"There's nothing to thank me for, yet," I said. "What's your
"Sorry?" Grigio said. He cleared his throat.
"You're sure one for the apologies."
"Yes. I suppose I am."
"What's your racket, Grigio?"
"I beg your pardon?"
"What's your lay, your gig? What line are you in?"
"Oh, yes." He cleared his throat. "I practice law."
"So you're a mouthpiece, are you?"
"Yes, I am a lawyer."
"You don't have to appear in court, do you?"
"No, no. Nothing at all like that. The firm I've recently joined
deals exclusively in corporate law."
"You're probably joshing, but I actually find it quite exciting,
at times. It's a fascinating discipline."
"Sure, sure. That's swell. And would you say we've sufficiently
broken the ice?"
"I don't understand."
"Let's have the story, Grigio. What kind of trouble are you in?"
Grigio apologized again. I half-wondered when he'd get around to
apologizing for apologizing. I had to coax it out, every step of the
way, but here's the yarn he told me. A little tale about little
leaguers and their little league badger game.
Grigio met the twist after a Pump Room dinner party. A business
get-together, he said, celebrating a client's successful merger
negotiations. The blowout broke up not too late, but not too
early—Grigio's blabber was full of ambiguities like that. And him a
So back to the twist. They met up, after a fashion, when Grigio
hoofed it back to his car. That's when he spotted this figure across
the street. Leaning against a parked car. Facing him, all smiles. It
made Grigio go self-conscious. He searched for his keys and tried
real hard to look like he wasn't looking, if you know what I mean.
At the same time, someone else waited, too, someone in the
shadows. This someone waited for the right distraction, for the
right moment. Grigio popped the door lock, and paused. He glanced
over his shoulder at the figure across the street. That's when the
blackjack cracked the back of Grigios's skull, and with plenty of
gas behind it. That was lights out for Mr. Vincent Grigio.
When he came around, Grigio found himself in this run-down hotel
room. Peeling paint, chipped plaster, etcetera. Long on etcetera.
The throw rug at his feet showed more wear than the batter's box at
Grigio's head felt like Cream of Wheat, and all the strength had
been sucked out of his body. His mouth and tongue as dry as a
sandbox. He'd been flopped in an old armchair, his hat and coat
gone. Someone had popped the collar button of his shirt and loosened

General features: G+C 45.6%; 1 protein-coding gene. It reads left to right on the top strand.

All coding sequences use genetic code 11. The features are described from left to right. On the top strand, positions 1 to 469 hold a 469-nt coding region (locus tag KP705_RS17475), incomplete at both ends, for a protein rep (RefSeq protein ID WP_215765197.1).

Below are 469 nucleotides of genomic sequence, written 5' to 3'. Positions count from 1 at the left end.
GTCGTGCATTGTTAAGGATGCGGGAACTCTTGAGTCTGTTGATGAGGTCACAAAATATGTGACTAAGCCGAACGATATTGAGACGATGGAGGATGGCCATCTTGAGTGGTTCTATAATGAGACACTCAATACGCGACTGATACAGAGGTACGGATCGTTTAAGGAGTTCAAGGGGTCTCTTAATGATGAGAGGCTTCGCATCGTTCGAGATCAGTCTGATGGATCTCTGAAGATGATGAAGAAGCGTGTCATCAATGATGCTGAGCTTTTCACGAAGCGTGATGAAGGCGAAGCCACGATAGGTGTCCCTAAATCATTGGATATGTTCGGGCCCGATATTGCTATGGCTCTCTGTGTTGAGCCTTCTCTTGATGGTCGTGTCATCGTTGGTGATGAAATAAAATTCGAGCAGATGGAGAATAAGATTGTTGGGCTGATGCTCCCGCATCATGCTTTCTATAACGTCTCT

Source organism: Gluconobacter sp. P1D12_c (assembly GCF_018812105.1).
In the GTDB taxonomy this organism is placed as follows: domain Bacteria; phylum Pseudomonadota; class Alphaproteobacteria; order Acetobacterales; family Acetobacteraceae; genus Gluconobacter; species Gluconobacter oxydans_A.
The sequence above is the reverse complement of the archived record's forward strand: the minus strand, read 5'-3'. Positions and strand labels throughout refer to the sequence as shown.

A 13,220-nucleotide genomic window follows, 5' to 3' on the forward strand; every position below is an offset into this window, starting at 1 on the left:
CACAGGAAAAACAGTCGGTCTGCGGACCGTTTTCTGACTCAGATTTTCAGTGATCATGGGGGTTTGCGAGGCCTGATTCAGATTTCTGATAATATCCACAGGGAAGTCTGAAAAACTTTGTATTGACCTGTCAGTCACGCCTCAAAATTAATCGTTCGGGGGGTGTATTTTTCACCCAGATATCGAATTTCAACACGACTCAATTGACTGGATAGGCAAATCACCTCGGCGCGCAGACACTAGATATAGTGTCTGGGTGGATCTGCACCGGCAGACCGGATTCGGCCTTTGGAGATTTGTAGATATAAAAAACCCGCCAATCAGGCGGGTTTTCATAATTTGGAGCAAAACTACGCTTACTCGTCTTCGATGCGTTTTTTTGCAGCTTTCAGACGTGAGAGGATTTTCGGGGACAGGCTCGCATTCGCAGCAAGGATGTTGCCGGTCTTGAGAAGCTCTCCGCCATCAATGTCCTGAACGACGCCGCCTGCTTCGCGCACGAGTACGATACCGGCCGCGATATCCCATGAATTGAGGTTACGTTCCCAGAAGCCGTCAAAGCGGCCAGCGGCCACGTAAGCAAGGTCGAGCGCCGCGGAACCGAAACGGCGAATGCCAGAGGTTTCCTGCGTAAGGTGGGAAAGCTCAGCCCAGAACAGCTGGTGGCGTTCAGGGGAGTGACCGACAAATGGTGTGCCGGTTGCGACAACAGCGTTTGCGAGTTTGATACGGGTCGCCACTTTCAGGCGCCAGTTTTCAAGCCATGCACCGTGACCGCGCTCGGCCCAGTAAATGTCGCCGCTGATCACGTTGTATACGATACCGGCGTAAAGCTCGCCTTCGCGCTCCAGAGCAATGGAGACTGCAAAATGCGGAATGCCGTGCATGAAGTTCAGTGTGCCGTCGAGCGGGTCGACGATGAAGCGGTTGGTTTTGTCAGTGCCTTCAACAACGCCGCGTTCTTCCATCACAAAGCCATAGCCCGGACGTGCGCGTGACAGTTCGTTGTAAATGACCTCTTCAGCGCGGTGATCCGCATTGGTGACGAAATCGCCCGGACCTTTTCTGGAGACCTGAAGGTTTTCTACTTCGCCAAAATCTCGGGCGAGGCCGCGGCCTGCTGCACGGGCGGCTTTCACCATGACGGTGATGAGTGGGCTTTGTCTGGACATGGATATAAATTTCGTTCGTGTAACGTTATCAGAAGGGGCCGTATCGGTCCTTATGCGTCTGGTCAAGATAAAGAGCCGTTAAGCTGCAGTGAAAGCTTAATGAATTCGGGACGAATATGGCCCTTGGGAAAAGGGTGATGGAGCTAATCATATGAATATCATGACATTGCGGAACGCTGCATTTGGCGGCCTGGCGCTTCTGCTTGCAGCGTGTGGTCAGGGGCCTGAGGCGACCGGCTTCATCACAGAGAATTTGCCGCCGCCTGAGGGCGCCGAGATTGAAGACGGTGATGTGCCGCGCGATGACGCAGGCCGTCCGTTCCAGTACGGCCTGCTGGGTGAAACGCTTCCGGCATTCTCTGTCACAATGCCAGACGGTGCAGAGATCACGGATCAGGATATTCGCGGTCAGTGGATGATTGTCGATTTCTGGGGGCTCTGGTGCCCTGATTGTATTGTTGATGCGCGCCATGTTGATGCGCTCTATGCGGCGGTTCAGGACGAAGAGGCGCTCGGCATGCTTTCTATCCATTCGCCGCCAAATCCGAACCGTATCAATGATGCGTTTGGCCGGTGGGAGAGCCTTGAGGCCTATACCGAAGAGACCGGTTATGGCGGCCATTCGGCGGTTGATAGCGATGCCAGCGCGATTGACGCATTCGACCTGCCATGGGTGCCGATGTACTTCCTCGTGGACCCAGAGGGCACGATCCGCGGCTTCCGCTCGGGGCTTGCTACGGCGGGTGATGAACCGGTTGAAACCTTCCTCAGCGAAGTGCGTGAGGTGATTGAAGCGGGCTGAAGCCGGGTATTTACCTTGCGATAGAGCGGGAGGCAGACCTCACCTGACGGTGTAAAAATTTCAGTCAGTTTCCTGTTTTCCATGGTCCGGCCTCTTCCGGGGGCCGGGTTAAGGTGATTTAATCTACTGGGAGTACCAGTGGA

Curious enough so far, but here's where it starts to get saucy.
On display in front of the unmade bed, less than five feet away, the
skirt was back, posing like. Doing a real Alice White or Jean Harlow
number. Pure cheesecake. Grigio wanted to stand but couldn't muster
the legs for it. He couldn't get his mouth to operate, either. Ain't
that a charming panorama? It gets better.
During this point in his telling it, Grigio showed signs of the
DTs. Sweat broke out on his tall forehead. A shaky right hand
twisted the band on his left ring finger. I rallied him on.
Grigio described his companion as "pretty young." He wouldn't say
how young. Short and slim with short, bobbed hair. A blonde. Wearing
a button down blouse and dark gray slacks. He gawked as the thin
fingers worked open the first button of the blouse. Then the second.
All very oh, so slowly.
Grigio moved his tongue and moistened his lips and swallowed
hard. The words came out hoarse, but they came out, all right.
"Where am I? How did I get here? Why am I here?"
His questions fell flat as the blouse slid off and billowed down
to the floor. The gray slacks peeled off next. Then Grigio watched
as the panties shimmied down around skinny ankles.
Grigio braced himself, squeezing the arms of the chair. He pushed
hard as he could, struggling to stand, but his playmate straddled
him with such force that he collapsed back helpless. He closed his
eyes as the warm body lowered onto his, the hips grinding into him.
Warm breath tickled his ear, and he heard the words, "I know what
you want. You know you want it."
Then a quick, hard bite on the neck opened his eyes. He lunged,
grabbing at arms, hips, anything he could to free himself. That's
when it really broke loose.
"I've got enough." That statement came from a third party in the
room. The words froze Grigio halfway out of the chair. His playmate
giggled and snorted and shook with laughter. The third party jeered,
"I've got enough, Babe. I've got more than enough."
The low, smooth voice belonged to a tall man, narrow and dark,